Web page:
A horse that repeatedly gets bruises on his soles quite possibly has thin soles, flat feet, or both. Such horses will frequently be tender walking on rough or hard ground, and may be prone to bruising or abscessing. Horse owners are often told that the only way to help such horses is by shielding the bottoms of their feet with shoes (often with pads added). However, while putting something between the foot and the ground might make a horse less ouchy, it fails to address the cause of the pain. To make matters worse, shoes meant to offer protection may actually work against the development of a healthy sole in the long-run if they cause peripheral loading, meaning they lift the sole, frog and bars (all meant to share in weight-bearing) off the ground.

The good news is that many thin-soled horses and those with flat feet can grow healthier, thicker soles with more concavity if changes are made to correct the underlying issues. Once again, prevention and rehabilitation have the same requirements. The most common reasons horses get thin, flat feet include:

The equine foot is designed to share weight-bearing between the walls, frog, bars and sole. From the rear view on a hard surface, a foot loaded in this way would show the walls and the back of the frog touching the ground (A). When the foot is peripherally loaded (B), the only weight-bearing structure is the hoof wall, as all other parts have been lifted off the ground. This might seem like it would help a horse prone to bruising, but long-term, it can compromise the entire hoof and is a common contributing factor to horses with thin soles and flat feet.

• Compromised blood flow: Since the sole gets its nutrients from the blood that flows through the solar corium, anything that negatively affects the solar corium can affect the growth of the sole. Laminitis, peripheral loading and hoof imbalance are the most common problems that affect the solar corium.

• Invasive trimming: While it should be obvious that cutting away live sole material makes the sole thinner and weaker, far too many hoof care providers do it anyway. Many domestic horses need every millimetre of sole they can grow, so often the best thing to do is simply leave the sole alone.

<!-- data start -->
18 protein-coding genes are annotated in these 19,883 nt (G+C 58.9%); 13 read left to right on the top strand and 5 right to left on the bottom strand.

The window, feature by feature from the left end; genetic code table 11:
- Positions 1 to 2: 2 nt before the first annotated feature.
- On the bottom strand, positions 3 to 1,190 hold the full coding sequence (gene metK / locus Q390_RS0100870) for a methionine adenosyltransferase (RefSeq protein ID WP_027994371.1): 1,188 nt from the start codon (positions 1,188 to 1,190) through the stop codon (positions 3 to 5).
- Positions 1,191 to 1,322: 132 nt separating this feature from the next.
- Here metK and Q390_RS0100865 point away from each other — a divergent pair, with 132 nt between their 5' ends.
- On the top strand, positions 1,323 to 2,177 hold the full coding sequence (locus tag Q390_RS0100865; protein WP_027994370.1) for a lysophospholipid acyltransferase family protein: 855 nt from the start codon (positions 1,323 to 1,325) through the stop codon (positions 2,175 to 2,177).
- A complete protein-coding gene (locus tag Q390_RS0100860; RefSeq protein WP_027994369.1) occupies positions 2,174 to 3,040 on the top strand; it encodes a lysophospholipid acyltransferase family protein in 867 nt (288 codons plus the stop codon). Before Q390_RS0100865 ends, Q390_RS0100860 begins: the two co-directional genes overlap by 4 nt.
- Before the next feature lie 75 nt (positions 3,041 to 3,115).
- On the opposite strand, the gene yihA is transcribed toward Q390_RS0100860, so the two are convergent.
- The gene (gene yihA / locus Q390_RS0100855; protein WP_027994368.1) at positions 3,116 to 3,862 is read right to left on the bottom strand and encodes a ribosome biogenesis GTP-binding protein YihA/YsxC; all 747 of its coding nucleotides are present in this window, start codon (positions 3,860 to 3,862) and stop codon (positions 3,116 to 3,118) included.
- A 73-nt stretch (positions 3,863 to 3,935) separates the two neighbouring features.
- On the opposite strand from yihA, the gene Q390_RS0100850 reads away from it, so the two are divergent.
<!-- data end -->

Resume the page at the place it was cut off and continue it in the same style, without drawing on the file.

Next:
• Dorsopalmar/plantar imbalance: Horses with long toe/low heel syndrome often have thin soles. This may be due to changes inside the foot affecting the health of the solar corium, or it may be that when the toe migrates forward, it pulls the sole with it, so you end up with the same amount of sole stretched out over a larger area.

• Flaring: A flared-out hoof wall is a sign that the wall
is no longer well connected with the coffin bone. When this happens, the coffin bone sags in the hoof capsule a bit, causing the sole to flatten out.

• Lack of movement: The hoof needs movement in order to develop and function properly. A horse that is not moving is at an increased risk for developing all sorts of hoof problems, including thin soles. Moving incorrectly (landing toe first) will increase these risks as well.

• Coffin bone damage: Horses with damage to the coffin bone often have a hard time growing thick sole, quite possibly related to compromised blood flow. If both the coffin bone and the corium have been damaged, the prognosis for the development of a healthy sole may be guarded.

• Genetics: Just like some people don’t have the thickest or strongest fingernails, some horses aren’t genetically designed to have the thickest soles. Often these horses have fine coats, refined cannon bones, and a thinner hoof wall in addition to thinner soles.

The foot on top shows evidence of chronic laminitis (founder), which has resulted in a number of problems, including thin soles and flat feet (red line). The yellow line shows that there are only a few millimetres of sole between the coffin bone and the ground, which makes the foot prone to bruising and compromises the ability of the foot to grow healthy sole. Compare that to the foot below, which has a healthy, thick sole and good concavity.

If a horse’s soles have become thin for whatever reason, the length of time it takes for that sole to recover will vary. Under optimal conditions, the sole can regain a significant amount of thickness in as little as a few months. If the underlying causative factors are still at work or existing damage is severe, recovery can be slow or simply impossible.

As for what you can do to actively promote sole growth, a multi-pronged approach is most likely to produce good results. In addition to good hoof care that optimizes balance and function, you need to look at your horse’s environment and how much movement he is getting. Moving around on firm terrain improves overall hoof health and stimulates both wall and sole growth, and thus it can make a huge difference in sole health. If your horse’s environment is too soft to provide the pressure and release that encourages good hoof growth, adding some areas of pea gravel to vary the footing can be very beneficial. One caution: if your horse’s soles are so thin that movement is uncomfortable, forcing him to move can be counterproductive until he has recuperated further.

Diet can also work for or against your horse’s soles. Proper nutrition provides the solar corium with the nutrients the horse needs to produce good quality sole.

If a horse has dietary deficiencies, the sole will not grow as well as it should. Likewise, if a horse is consuming an inappropriate amount of certain feeds or nutrients, most commonly excess carbohydrates, it becomes harder to grow a healthy sole and wall.


Susan Kauffmann is the lead author of The Essential Hoof Book: The Complete Modern Guide to Horse Feet. She has also been an equestrian journalist, educator and trainer for over three decades.